Creation of chronic inflammation model in ihPSC and inhibited by hylan GF-20

ihPSC was finally subjected to study the inflammation mechanism related to chronic prostatic inflammation. Briefly, to create an in vitro model featuring chronic prostatic inflammation, ihPSC was stimulated with 20 ng/ ml IFN-γ and IL-17 for 48 hrs [17]. The high molecular weight hyaluronic acid (HA) hylan G-F 20 with strong anti-inflammatory potentials [20] was further treated inflammatory ihPSC for another two days. Cell proliferation, RT-PCR and western blotting were then utilized to evaluate the inflammation and anti-inflammation responses in ihPSC.

Statistical analysis

The results of all experiments are shown as the mean ± standard deviation (SD). In the characteristic results, differences between parental cells and ihPSC were compared using student t-test. In the inflammation model, differences between control and treatment groups were compared and evaluated using student t-test. A p value < 0.05 was considered as a significant difference.

Results

Human prostate stromal cells (hPSC) actively contributed to organ-specific inflammatory process in benign prostatic hyperplasia (BPH). However, primary prostate stromal cells rapidly lose its phenotypes during passages, especially the decreased expression of androgen receptors (AR), which exert an essential role in inducing the inflammatory responses [21, 22]. For preclinical studies, we attempted to immortalize primary hPSC by transduction of HPV-16 E6/E7 retroviral vector (LXSN16E6E7). No significant difference was found in fibroblast-like morphology between primary hPSC and immortalized hPSC (ihPSC) by phase contrast microscopy (Fig 1A). Successful immortalization was confirmed by stable expression of HPV-16 E6/E7 mRNA in ihPSC cells by RT-PCR (Fig 1B).

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Fig 1. Characterization of HPV16 E6/E7-immortalized human prostate stromal cells (ihPSC).

(A) No significant difference in morphological appearances of fibroblast-like cells between primary hPSC and ihPSC. Scale bar, 500μm. (B) Successful immortalization was confirmed by stable expression of HPV-16 E6/E7 mRNA in ihPSC cells by RT-PCR. Glyceraldehyde 3-phosphate dehydrogenase (GADPH) was used as internal control.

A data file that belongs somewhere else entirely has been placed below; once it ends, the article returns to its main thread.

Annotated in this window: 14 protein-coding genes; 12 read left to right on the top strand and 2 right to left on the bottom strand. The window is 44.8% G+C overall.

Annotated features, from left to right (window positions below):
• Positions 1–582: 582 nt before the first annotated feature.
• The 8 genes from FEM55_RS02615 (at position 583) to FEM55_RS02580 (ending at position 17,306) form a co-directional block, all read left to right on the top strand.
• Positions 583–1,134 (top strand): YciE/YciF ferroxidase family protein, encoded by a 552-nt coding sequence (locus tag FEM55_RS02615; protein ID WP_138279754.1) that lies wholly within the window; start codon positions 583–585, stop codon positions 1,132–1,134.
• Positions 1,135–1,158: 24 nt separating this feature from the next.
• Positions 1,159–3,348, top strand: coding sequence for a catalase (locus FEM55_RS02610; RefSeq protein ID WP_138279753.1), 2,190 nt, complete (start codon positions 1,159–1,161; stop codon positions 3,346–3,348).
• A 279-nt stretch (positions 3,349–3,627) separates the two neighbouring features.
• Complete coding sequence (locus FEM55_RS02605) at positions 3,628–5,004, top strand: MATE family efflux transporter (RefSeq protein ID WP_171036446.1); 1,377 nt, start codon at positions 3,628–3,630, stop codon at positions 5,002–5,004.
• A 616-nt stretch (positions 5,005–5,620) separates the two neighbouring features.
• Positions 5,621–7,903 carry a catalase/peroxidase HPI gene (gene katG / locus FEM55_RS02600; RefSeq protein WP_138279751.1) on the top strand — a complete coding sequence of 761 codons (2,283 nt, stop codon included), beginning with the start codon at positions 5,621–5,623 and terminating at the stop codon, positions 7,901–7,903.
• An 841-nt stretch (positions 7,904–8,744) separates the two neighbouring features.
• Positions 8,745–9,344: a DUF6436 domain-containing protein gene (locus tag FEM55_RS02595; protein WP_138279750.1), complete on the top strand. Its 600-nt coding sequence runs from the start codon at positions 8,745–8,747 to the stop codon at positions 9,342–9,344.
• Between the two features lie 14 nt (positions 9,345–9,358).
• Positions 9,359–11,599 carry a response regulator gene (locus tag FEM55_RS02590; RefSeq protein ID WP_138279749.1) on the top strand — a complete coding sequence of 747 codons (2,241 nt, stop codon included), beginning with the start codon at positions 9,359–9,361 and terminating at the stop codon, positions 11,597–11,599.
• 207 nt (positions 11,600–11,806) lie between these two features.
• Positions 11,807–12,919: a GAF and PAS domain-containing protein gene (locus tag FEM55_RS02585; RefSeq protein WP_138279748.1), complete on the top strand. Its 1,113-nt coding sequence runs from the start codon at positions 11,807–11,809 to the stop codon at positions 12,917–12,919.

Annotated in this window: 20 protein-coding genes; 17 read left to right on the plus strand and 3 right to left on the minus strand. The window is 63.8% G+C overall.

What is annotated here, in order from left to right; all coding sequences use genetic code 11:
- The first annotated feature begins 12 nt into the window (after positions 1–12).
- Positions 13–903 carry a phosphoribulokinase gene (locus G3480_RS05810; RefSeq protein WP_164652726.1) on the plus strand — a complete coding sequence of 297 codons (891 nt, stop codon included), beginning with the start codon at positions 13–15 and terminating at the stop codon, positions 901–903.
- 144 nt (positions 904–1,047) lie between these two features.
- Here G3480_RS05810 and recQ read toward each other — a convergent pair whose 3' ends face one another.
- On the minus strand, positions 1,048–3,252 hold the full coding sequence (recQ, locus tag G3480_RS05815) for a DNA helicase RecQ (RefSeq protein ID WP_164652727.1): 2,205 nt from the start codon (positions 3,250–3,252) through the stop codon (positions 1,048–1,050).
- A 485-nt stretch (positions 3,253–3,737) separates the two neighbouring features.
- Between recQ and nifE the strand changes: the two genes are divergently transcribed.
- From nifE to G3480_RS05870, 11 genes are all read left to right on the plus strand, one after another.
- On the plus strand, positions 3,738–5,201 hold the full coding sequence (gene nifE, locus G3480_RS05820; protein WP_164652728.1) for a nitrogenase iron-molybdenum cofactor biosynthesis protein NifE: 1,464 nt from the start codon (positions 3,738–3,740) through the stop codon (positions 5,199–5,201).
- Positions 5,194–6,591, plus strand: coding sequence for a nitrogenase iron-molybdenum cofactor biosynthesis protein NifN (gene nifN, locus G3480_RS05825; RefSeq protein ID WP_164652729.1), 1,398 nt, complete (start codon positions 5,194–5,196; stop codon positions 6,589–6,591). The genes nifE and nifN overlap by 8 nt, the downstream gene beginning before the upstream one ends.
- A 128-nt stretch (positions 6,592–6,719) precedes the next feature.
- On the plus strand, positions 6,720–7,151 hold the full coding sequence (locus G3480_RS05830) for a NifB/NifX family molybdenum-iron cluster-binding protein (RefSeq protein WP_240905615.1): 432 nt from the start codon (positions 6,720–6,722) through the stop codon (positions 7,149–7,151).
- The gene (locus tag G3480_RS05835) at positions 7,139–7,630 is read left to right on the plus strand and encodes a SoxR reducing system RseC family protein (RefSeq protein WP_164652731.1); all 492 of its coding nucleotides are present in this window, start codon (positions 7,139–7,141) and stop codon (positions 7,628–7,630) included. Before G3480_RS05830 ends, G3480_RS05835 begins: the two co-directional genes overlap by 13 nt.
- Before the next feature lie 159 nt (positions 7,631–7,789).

https://doi.org/10.1371/journal.pone.0178152.g001

Proliferative characteristics of ihPSC were demonstrated by viability assay for 7 days (Fig 2A). The growth curve of ihPSC was distinct from primary hPSC, showing an arithmetic ratio of growth up to the 7th day, while decreased proliferative ratio was observed in the primary hPSC from day 3. The ihPSC showed a significantly shorter cell doubling time (72.07±6.85 hrs) than the primary hPSC (220.4±71.43 hrs) (P<0.01, Fig 2B). Cell senescence of the ihPSC (12.48±3.75%) characterized by senescence-associated beta-galactosidase (SA-β-gal) activity was lower than that of primary hPSC (37.64±8.88%, P<0.01), indicating a significant decrease in the amount of senescent cells (Fig 2C). These results suggested that ihPSC possessed a significantly higher proliferation rate and anti-senescence compared to primary hPSC.

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Fig 2. Cell growth and senescence of ihPSC.

(A) A representative growth curve, (B) population doubling time (hrs), and (C) Senescence associated β-galactosidase (SA-β-gal) activity in ihPSC were compared to hPSC. Results are shown as the mean ±SD for three independent experimental cultures. * indicates a significant difference with P<0.01.

https://doi.org/10.1371/journal.pone.0178152.g002

After 25 passages of ihPSC culture, the markers of cytoskeleton (α-SMA and vimentin) and smooth muscle (calponin), especially the androgen receptor (AR) were examined and found continuously expressed in ihPSC, almost identical to the primary hPSC (Fig 3A). In Fig 3B, the protein level of AR by western blot between the primary hPSC and ihPSC expressed equally. Representative merged images of immunocytofluorescence (ICF) staining for α-SMA, vimentin, and calponin in ihPSC also revealed no observable significant difference compared to primary hPSC (Fig 3C). These results indicated that after immortalization the ihPSC still maintained the primary characteristics of fibroblasts (vimentin-positive), myofibroblasts (α-SMA-positive), and smooth muscle cells (calponin-positive).

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Fig 3. Phenotypic characteristics of ihPSC.

(A) RT-PCR analysis of specific mRNA transcripts of cell markers, including vimentin, α-smooth muscle actin (α-SMA), calponin, and androgen receptor (AR) and their relative quantification. GADPH was used as internal control. (B) Western blot analysis for proteins isolated from hPSC and ihPSC cells confirmed the expression of AR with anti-AR antibody. β-actin was used as the internal control. (C) Immunocytofluorescence staining for α-SMA, vimentin, and calponin (using FITC labeled antibodies). Nuclei were counterstained with DAPI (blue). FITC and DAPI stainings were merged to show the localization of specific proteins. Scale bar, 200 μm. No significant difference was observed among cell markers during RT-PCR analysis.

https://doi.org/10.1371/journal.pone.0178152.g003

To examine whether HPV-16E6/E7 genes induced tumorigenicity of ihPSC, the primary hPSC, ihPSC, and Hela cells (8 x 106 cells/ mL) were injected subcutaneously into the dorsa of SCID/NOD mice (Fig 4). Three months later, tumor masses were only found on the dorsa of mice injected with HeLa cells (arrows indicated); however, both primary hPSC and ihPSC showed no tumor mass formation. These data indicated that both primary hPSC and ihPSC are both non-tumorigenic.